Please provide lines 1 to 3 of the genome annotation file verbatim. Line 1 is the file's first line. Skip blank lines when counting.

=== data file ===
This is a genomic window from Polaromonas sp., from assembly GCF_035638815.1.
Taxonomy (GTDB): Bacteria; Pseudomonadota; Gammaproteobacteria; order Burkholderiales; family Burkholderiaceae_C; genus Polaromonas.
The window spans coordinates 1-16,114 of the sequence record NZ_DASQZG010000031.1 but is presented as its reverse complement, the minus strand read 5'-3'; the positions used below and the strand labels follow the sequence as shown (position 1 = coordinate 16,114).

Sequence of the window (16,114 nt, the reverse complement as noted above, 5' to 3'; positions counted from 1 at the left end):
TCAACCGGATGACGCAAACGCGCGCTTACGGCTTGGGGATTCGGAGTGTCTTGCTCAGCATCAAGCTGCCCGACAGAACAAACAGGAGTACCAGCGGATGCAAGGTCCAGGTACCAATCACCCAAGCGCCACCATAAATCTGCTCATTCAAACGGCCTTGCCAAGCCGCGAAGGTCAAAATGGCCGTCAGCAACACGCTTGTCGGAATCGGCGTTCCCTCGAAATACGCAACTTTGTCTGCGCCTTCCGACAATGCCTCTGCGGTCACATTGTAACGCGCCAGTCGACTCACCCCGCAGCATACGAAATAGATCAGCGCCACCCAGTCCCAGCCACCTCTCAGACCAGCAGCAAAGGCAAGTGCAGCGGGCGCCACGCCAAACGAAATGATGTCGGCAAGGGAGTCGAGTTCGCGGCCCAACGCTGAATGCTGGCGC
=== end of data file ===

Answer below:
This is a genomic window from Polaromonas sp., from assembly GCF_035638815.1.
Taxonomy (GTDB): Bacteria; Pseudomonadota; Gammaproteobacteria; order Burkholderiales; family Burkholderiaceae_C; genus Polaromonas.
The window spans coordinates 1-16,114 of the sequence record NZ_DASQZG010000031.1 but is presented as its reverse complement, the minus strand read 5'-3'; the positions used below and the strand labels follow the sequence as shown (position 1 = coordinate 16,114).